To understand the spatiotemporal expression patterns of all samples, we performed principal component analysis (PCA). The three samples collected at each time point formed independent clusters (Figure 2(a)). Moreover, Pearson’s correlation analysis for all pairs of RNA-seq samples was performed, demonstrating similar results (Figure 2(b)) and indicating that gene expression in the three replications of every sample was homogeneous (Figure 2(a)). This suggested that the replicated samples produced data acceptable for further analyses.

3.3. Exploration of Differentially Expressed Genes (DEGs)

Using the software edge R [19], we detected 1,642, 4,080, 5,160, and 2,119 DEGs (, ) in the comparisons of HR1 vs. HR0, HR3 vs. HR0, HR5 vs. HR0, and HR7 vs. HR0, respectively, with the highest and lowest FC being 214.08 and 2-14.12, respectively (Figure 3(a), Tables S1-S4). This indicated that heat stress leads to comprehensive transcriptome changes in cells of the jujube leaves.

In HR1 vs. HR0, we identified 902 upregulated genes and 740 downregulated genes. There were 1,850 upregulated and 2,230 downregulated genes in HR3 vs. HR0. In HR5 vs. HR0, 2,167 upregulated and 2,993 downregulated genes were discovered. Meanwhile, 1,019 upregulated and 1,100 downregulated genes were identified in HR7 vs. HR0. The numbers of the upregulated and downregulated DEGs were similar in each comparison, indicating that heat stress promoted and inhibited the transcription of numerous genes. Moreover, there were 717 common DEGs among the four comparisons (Figure 3(b)).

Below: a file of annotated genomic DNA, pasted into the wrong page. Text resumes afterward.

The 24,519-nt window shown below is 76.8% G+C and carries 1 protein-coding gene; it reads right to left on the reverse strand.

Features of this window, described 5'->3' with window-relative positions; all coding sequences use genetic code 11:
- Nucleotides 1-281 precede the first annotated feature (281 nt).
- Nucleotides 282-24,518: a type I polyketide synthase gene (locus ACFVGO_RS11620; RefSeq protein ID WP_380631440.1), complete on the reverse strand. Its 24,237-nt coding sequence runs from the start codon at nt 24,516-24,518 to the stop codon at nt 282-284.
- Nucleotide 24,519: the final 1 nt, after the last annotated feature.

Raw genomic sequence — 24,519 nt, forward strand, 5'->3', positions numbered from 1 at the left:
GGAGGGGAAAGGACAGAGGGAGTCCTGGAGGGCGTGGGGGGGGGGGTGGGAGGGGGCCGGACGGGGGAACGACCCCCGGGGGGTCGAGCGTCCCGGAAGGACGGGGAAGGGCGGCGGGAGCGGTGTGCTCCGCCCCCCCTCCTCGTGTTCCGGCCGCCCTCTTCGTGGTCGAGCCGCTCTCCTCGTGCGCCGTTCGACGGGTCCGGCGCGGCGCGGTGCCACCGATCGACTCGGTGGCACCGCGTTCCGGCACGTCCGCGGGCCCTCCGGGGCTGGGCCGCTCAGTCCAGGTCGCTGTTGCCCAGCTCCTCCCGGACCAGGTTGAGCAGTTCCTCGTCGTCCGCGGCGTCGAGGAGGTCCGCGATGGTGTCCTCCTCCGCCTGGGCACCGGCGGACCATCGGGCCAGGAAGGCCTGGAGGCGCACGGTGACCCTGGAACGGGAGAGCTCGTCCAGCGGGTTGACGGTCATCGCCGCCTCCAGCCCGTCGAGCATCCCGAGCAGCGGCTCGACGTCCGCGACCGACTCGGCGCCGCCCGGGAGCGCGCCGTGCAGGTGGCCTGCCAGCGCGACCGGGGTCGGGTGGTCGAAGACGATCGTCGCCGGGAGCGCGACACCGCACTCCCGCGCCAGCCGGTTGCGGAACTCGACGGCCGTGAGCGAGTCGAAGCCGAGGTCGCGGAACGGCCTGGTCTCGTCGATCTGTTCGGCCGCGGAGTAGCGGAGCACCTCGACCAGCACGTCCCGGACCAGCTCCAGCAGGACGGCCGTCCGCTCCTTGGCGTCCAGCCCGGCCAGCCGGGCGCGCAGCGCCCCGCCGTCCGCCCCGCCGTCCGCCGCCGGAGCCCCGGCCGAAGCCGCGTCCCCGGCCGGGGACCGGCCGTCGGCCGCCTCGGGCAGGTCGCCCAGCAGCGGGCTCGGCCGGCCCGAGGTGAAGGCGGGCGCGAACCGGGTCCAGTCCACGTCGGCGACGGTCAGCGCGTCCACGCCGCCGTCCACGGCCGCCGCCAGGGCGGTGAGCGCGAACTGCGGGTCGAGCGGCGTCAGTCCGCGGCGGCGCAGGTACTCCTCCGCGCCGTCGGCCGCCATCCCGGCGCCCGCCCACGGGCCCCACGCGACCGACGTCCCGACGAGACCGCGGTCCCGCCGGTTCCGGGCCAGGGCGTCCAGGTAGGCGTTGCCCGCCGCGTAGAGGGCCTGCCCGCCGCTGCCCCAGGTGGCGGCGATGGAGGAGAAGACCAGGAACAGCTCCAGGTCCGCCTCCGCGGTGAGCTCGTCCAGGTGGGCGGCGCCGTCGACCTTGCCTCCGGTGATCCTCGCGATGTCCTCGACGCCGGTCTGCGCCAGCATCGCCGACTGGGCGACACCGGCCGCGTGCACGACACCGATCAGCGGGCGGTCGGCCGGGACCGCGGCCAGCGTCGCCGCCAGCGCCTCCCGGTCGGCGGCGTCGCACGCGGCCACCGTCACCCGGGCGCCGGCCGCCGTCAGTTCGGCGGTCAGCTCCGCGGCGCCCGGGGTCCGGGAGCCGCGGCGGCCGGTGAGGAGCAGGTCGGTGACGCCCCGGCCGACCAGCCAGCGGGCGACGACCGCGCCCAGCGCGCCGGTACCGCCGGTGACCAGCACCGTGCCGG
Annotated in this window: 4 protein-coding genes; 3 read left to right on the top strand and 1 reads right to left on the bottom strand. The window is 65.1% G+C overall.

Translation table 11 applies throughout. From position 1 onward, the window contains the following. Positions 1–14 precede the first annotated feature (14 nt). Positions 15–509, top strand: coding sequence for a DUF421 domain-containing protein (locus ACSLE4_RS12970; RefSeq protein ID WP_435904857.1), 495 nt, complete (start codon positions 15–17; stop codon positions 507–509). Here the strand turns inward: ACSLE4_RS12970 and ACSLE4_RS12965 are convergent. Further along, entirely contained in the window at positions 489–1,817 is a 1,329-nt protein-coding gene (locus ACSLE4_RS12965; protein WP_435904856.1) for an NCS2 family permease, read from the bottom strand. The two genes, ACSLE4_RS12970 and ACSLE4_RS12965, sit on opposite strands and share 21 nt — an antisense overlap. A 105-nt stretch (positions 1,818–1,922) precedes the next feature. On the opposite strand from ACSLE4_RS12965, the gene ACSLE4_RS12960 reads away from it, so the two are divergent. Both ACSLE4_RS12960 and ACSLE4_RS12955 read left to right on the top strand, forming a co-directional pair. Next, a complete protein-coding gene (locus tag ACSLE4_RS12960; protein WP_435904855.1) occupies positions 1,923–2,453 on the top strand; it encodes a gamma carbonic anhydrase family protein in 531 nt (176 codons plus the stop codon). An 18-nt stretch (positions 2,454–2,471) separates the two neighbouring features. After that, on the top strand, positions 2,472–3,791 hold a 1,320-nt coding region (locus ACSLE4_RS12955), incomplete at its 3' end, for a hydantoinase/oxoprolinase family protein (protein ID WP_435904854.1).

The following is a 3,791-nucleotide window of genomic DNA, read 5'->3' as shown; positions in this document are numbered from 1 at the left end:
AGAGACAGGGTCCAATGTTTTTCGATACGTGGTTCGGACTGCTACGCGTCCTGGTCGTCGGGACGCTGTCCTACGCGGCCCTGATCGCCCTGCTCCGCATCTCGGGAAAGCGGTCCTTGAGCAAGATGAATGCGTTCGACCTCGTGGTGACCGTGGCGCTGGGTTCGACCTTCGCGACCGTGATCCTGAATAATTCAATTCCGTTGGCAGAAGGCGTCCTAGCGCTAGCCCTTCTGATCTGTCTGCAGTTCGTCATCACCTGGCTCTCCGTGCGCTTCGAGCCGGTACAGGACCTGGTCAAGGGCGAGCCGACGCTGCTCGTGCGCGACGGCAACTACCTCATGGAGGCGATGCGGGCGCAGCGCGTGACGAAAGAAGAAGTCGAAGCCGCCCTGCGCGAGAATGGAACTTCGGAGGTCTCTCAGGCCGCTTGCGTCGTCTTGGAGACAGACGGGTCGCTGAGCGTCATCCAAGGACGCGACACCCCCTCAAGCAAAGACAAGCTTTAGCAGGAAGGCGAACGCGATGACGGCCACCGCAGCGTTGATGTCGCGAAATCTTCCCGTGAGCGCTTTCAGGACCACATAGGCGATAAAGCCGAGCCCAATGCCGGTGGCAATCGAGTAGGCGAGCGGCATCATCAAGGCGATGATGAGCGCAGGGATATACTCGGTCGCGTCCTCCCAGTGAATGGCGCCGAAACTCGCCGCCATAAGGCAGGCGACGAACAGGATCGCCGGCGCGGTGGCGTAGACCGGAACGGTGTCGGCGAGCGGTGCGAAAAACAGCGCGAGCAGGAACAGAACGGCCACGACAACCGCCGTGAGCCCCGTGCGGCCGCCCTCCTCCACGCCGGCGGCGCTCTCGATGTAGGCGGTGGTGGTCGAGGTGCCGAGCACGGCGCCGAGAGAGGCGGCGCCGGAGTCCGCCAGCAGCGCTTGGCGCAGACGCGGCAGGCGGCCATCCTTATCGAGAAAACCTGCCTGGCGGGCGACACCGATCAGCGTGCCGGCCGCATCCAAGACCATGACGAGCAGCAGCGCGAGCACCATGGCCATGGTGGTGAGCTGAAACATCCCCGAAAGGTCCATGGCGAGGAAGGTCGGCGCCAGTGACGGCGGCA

3.4. Molecular Response to Heat Stress

To identify the pathways in which the DEGs were mainly involved, we conducted Gene Ontology (GO) enrichment analysis. This revealed 36, 58, 65, and 37 GO terms in HR1 vs. HR0, HR3 vs. HR0, HR5 vs. HR0, and HR7 vs. HR0, respectively ().